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Handel: Cantatas & Trio Sonatas / Johanna Koslowsky, Musica Alta Ripa


Release Date: 03/10/2009 
Label:  Md&g (Dabringhaus & Grimm) Gold Catalog #: 3090399   Spars Code: n/a 
Composer:  George Frideric Handel
Performer:  Johanna Koslowsky
Orchestra/Ensemble:  Musica Alta Ripa
Number of Discs: 1 
Recorded in: Stereo 
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Notes and Editorial Reviews



HANDEL Dunque sarà pur vero. 1 Nel dolce dell’ oblio. 1 Trio Sonatas for 2 Violins: in B?, op. 2/3, HWV 388; in g, op. 2/5, HWV 390a. Trio Sonata for Recorder and Violin in c, HWV 386a Johanna Koslowsky (sop); 1 Musica alta Ripa (period Read more instruments) MDG 309 0399 (63:03 Text and Translation)


This reissue combines two of Handel’s greatest cantatas with three of his most tuneful trio sonatas in an appealing program. The two cantatas present contrasting styles. Nel dolce dell’ oblio is in Handel’s pastoral mode, while Dunque sarà pur vero is a dramatic scene for the Empress Agrippina as she reacts to the news that her son Nero has ordered her execution.


Johanna Koslowsky has the technical accomplishments and personality to make the most of these two works. Heuwell Tircuit, in reviewing the original release of this recording, found her voice “elegantly focused” and “dulcet in timbre,” and he praised her “phrasing and musicianship” ( Fanfare 15:3). She manages to hold her own against stiff competition, especially in Dunque sarà pur vero . If I prefer the performances of Veronique Gens on Virgin and Mária Zádori on Hungaroton in this cantata, it is because they have more colorful voices and are even more dramatic than Koslowsky. In Nel dolce dell’ oblio I prefer Koslowsky over her main competition, Invernizzi on Glossa, whose singing, though much praised by some, is not to my taste.


Musica alta Ripa provides excellent support and gives outstanding performances of the three trio sonatas. The three sonatas may be found in L’Ecole d’Orphée’s recording of the complete chamber music on CRD (also reissued as a bargain box by Brilliant), but Musica alta Ripa’s performances are equally satisfying. Anyone looking to acquire these two cantatas will be very pleased with this disc.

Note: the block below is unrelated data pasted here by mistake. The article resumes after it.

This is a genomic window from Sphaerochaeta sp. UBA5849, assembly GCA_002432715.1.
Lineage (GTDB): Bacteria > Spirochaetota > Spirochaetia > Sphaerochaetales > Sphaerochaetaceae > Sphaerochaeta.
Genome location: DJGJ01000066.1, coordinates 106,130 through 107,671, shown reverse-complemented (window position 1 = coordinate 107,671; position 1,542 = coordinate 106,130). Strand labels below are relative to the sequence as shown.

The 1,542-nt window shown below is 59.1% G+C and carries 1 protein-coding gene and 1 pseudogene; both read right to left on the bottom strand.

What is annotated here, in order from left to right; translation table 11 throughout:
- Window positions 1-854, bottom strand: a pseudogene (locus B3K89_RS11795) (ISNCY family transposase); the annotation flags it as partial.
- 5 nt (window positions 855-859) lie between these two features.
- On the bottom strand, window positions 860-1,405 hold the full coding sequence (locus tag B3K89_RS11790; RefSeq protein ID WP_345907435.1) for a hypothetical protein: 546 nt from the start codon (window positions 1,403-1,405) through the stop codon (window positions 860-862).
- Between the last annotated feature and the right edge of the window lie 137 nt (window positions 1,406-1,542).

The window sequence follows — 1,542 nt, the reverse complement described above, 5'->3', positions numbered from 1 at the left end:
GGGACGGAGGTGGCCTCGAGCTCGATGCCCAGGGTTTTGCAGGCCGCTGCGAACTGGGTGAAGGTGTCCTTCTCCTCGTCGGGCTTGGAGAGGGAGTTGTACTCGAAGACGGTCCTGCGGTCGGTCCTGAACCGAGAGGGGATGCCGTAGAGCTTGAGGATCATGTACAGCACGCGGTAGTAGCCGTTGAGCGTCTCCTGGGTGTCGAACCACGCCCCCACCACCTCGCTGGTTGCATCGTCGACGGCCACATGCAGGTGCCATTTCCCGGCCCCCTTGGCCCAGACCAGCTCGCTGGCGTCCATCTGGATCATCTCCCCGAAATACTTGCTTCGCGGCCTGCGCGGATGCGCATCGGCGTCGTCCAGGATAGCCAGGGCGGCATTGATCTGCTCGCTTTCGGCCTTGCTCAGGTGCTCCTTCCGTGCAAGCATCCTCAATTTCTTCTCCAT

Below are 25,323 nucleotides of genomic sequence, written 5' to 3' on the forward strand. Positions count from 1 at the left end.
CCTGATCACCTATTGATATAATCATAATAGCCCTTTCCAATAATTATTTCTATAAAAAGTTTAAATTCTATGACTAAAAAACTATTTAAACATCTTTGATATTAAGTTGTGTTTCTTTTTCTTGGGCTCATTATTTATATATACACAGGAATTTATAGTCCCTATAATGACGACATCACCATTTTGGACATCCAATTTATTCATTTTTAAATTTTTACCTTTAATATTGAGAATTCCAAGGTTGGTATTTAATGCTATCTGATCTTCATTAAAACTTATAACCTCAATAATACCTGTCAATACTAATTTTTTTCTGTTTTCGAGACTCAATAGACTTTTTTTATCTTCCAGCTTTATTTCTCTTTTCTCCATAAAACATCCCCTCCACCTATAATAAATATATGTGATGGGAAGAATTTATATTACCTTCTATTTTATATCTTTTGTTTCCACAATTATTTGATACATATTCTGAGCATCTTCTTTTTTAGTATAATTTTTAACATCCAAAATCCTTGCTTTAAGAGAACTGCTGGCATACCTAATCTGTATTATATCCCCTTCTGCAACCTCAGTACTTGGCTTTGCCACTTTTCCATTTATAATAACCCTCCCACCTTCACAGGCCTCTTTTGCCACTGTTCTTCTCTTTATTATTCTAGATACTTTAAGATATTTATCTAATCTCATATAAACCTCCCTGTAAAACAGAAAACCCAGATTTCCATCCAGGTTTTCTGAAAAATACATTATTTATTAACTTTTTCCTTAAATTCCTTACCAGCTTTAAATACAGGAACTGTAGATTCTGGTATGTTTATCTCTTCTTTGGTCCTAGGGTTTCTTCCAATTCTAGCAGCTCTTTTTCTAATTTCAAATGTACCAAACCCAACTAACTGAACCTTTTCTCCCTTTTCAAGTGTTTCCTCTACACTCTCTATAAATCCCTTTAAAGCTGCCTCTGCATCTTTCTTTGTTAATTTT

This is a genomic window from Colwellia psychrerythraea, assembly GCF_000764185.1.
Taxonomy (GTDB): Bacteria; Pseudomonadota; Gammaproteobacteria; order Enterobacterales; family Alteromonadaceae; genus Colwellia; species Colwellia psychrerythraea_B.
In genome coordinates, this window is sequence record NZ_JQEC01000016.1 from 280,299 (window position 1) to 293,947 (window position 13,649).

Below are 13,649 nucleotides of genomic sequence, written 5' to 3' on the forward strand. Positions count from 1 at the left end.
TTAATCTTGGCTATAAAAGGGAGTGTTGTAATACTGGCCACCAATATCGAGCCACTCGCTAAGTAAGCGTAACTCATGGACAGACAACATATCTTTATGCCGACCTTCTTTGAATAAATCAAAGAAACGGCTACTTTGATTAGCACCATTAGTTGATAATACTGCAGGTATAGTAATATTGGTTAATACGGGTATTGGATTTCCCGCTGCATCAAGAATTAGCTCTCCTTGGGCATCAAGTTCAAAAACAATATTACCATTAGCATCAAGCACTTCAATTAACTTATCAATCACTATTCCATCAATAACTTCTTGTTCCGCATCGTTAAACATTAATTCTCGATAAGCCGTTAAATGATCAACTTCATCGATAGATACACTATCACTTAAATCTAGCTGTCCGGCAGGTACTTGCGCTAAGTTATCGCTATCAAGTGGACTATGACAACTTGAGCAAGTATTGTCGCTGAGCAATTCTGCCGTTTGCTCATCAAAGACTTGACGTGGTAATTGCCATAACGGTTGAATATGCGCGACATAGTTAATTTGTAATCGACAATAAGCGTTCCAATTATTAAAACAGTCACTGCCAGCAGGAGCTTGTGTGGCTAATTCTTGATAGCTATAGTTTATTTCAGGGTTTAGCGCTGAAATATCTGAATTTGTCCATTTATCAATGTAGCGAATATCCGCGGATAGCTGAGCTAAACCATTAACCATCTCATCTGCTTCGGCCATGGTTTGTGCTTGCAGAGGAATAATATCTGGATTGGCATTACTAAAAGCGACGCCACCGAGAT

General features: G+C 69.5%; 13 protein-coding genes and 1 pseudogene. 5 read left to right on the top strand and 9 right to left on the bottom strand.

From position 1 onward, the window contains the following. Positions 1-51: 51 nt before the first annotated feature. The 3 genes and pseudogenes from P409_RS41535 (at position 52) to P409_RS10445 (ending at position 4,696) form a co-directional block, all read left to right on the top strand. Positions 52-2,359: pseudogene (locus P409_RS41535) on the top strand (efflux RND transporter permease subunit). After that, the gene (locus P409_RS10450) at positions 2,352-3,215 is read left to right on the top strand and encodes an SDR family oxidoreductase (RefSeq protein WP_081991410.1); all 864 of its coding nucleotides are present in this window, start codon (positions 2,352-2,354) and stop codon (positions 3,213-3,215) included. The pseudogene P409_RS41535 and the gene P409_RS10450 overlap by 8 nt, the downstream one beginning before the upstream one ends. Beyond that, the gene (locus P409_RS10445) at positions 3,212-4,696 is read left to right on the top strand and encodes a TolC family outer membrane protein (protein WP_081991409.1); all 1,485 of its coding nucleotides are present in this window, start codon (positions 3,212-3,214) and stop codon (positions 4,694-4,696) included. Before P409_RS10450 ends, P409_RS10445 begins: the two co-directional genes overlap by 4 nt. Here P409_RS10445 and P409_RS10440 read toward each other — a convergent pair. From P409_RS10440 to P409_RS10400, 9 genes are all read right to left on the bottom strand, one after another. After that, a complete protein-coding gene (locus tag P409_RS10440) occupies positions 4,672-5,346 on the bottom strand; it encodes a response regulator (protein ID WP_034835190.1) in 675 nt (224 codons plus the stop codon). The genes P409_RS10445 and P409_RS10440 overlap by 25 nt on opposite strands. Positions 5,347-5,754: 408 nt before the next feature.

FANFARE: Ron Salemi


There is a freshness about these performances that suggests a group of young players discovering the music for themselves, their reactions uncluttered by weight of experience; and yet they bring to it a natural feeling for style and an unobtrusive sophistication that cannot help being charming. Anyone listening to the quick movements of the trio sonatas will, I think, be captivated by the vivacious rhythms, the light and airy textures, the neatness of the articulation: listen to those spirited interchanges between the violins, the bustling semiquavers, the nicely pointed bass-line in the first Allegro of Op. 2 No. 3, or indeed in the finale (a movement better known in its organ concerto guise, Op. 4 No. 2). And the unassuming eloquence of the slower music is happily caught too, notably in the opening movements of each of these Op. 2 Sonatas. The C minor work, the recorder version of Op. 2 No. 1, is equally enjoyable, with similarly sprightly playing in the quick movements and the quiet gravity of the Andante third movement tellingly captured.

As to the cantatas, there may be more polished, more overtly expressive versions in the catalogue, by better known singers, but the directness and the unaffected quality of Johanna Koslowsky’s singing is persuasive. Occasionally there is an edgy or a harsh note, yet there is real charm in her performance of the opening aria in Pensieri notturni di Filli (an enchanting piece with recorder obbligato), while in the superb and highly affecting Agrippina – an extended work, with four da capo arias embracing a highly original scena, which has attracted surprisingly little attention from singers – she finds a natural yet in the end quite dramatic manner, with an aptly rhetorical mode of delivery in the recitatives. There are details one could criticize, but this is a very appealing record and introduces a Handelian ensemble who clearly enjoy what they are doing and do not fail to communicate that to the listener.

-- Gramophone [1/1998]
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Works on This Recording

1.
Trio Sonata for Recorder/Flute, Violin and Basso Continuo in C minor, HWV 386a/Op. 2 no 1a by George Frideric Handel
Orchestra/Ensemble:  Musica Alta Ripa
Period: Baroque 
Written: circa 1717-1719; London, England 
2.
Trio Sonata for 2 Violins and Basso Continuo in B flat major, HWV 388/Op 2 no 3 (4) by George Frideric Handel
Orchestra/Ensemble:  Musica Alta Ripa
Period: Baroque 
Written: circa 1717-1718; London, England 
3.
Trio Sonata for 2 Violins and Basso Continuo in G minor, HWV 390/Op. 2 no 5 (6) by George Frideric Handel
Orchestra/Ensemble:  Musica Alta Ripa
Period: Baroque 
Written: London, England 
Notes: Composition written: London, England (Circa 1717 - Circa 1722). 
4.
Nel dolce dell'oblio, HWV 134 (Pensieri notturni di Filli) by George Frideric Handel
Performer:  Johanna Koslowsky (Soprano)
Orchestra/Ensemble:  Musica Alta Ripa
Period: Baroque 
Written: circa 1707-1710; Italy 
5.
Dunque sarà pur vero, HWV 110 "Agrippina condotta a morire" by George Frideric Handel
Performer:  Johanna Koslowsky (Soprano)
Orchestra/Ensemble:  Musica Alta Ripa
Period: Baroque 
Written: circa 1708; Italy 

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